Lufthansa and the German aviation authority have agreed that correct procedures were followed when Andreas Lubitz was awarded his pilot's licence, the authority said on Thursday.
Investigators believe Lubitz deliberately crashed the Germanwings plane into a French mountainside on March 24th, killing all 150 people onboard.
Lufthansa has said Lubitz had told its flight school in 2009 that he had overcome a period of severe depression, raising questions over how pilots are screened and whether they should undergo more psychiatric testing once qualified.
The authority, the Luftfahrtbundesamt (LBA), said over the weekend that it had no knowledge of Lubitz’s depression. However, Germanwings parent company Lufthansa had responded by saying that under previous regulations in force until 2013, it was not required to inform the LBA.
Lufthansa Chief Executive Carsten Spohr met with LBA president Joerg Mendel on Tuesday and held “constructive” talks, the two parties said.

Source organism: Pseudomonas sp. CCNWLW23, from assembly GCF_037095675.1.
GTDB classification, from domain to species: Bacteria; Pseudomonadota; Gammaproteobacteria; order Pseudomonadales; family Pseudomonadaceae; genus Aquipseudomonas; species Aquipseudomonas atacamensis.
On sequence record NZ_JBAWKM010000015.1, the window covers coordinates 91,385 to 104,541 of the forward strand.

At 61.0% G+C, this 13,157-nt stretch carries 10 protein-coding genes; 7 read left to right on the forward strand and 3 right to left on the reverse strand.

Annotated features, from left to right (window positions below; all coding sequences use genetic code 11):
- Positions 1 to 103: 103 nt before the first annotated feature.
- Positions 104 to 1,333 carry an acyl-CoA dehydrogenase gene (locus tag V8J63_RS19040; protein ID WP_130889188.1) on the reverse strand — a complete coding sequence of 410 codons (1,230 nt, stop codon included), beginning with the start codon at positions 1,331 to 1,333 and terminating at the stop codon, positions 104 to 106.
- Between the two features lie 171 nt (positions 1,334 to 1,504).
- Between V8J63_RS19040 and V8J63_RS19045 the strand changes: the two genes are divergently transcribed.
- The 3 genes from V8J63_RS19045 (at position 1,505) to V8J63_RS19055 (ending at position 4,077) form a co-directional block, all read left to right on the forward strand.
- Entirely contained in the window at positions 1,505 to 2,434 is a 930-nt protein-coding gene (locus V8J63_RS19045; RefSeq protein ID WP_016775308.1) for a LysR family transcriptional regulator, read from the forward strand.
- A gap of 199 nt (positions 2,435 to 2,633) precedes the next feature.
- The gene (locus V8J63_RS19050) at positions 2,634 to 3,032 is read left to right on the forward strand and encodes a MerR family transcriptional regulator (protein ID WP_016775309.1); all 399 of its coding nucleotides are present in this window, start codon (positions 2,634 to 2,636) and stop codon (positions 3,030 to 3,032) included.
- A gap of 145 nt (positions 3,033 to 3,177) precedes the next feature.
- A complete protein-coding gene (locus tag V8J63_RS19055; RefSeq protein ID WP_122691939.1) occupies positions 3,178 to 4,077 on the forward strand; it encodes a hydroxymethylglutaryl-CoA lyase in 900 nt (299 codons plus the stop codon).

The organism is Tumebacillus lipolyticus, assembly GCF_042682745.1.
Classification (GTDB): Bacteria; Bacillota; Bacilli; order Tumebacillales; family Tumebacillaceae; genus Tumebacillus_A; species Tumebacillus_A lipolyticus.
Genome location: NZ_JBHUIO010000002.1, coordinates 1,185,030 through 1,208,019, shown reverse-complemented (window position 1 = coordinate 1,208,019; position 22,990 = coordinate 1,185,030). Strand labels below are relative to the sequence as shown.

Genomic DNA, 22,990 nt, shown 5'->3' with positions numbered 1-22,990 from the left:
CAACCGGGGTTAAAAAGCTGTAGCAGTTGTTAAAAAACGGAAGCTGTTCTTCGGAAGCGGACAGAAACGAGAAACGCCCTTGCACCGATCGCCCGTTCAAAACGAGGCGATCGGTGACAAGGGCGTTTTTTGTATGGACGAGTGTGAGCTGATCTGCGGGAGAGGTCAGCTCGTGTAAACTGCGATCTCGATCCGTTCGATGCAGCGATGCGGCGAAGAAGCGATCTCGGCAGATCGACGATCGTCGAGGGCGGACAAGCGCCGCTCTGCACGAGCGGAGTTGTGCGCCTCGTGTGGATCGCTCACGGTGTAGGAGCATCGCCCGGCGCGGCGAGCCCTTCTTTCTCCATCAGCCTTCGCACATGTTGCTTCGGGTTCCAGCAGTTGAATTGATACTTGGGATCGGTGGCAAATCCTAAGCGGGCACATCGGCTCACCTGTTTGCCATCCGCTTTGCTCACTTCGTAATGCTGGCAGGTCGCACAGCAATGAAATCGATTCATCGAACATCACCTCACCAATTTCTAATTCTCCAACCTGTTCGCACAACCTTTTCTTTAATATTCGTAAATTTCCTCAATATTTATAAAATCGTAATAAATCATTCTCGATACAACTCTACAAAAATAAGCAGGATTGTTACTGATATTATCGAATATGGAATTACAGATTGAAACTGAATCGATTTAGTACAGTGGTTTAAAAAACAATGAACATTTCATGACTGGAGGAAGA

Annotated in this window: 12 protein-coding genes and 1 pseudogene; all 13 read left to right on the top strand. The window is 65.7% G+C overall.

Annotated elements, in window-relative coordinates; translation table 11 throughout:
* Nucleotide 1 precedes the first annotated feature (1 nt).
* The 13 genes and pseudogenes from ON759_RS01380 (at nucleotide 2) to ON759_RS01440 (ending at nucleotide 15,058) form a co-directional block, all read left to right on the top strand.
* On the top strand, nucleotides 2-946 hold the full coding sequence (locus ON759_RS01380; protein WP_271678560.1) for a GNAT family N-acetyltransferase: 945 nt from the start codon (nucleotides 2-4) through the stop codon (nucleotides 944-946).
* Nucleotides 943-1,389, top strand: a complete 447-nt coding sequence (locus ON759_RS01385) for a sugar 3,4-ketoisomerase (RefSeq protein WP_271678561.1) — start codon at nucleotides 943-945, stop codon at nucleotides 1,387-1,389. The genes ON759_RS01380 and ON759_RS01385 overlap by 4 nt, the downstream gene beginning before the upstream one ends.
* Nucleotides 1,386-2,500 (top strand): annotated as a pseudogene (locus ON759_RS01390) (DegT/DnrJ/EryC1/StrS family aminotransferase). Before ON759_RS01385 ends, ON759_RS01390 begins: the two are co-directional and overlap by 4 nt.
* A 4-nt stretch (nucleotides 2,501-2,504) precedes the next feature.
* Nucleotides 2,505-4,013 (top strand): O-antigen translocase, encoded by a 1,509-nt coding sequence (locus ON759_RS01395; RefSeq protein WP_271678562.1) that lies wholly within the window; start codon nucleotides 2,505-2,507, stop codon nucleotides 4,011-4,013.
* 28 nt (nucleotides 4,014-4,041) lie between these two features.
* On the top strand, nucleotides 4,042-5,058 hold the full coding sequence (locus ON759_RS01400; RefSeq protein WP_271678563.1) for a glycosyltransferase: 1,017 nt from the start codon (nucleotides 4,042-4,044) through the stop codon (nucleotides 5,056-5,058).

“We came to the joint conclusion that the correct procedures for awarding a pilot’s licence were followed,” the LBA said.
German state prosecutors have said a computer found in Lubitz’s home revealed searches on how to commit suicide as well as on cockpit doors and safety precautions related to them.
German newspaper Bild am Sonntag said investigators had found Lubitz used the username “Skydevil” to log on to the computer and had recently done Internet searches on “bipolarity”, “manic depression” as well as on “migraines”, “impaired vision” and “acoustic trauma”.
French air accident authority BEA has said its investigation into the Germanwings crash would study “systemic weaknesses” that might have led to the disaster, including psychological profiling.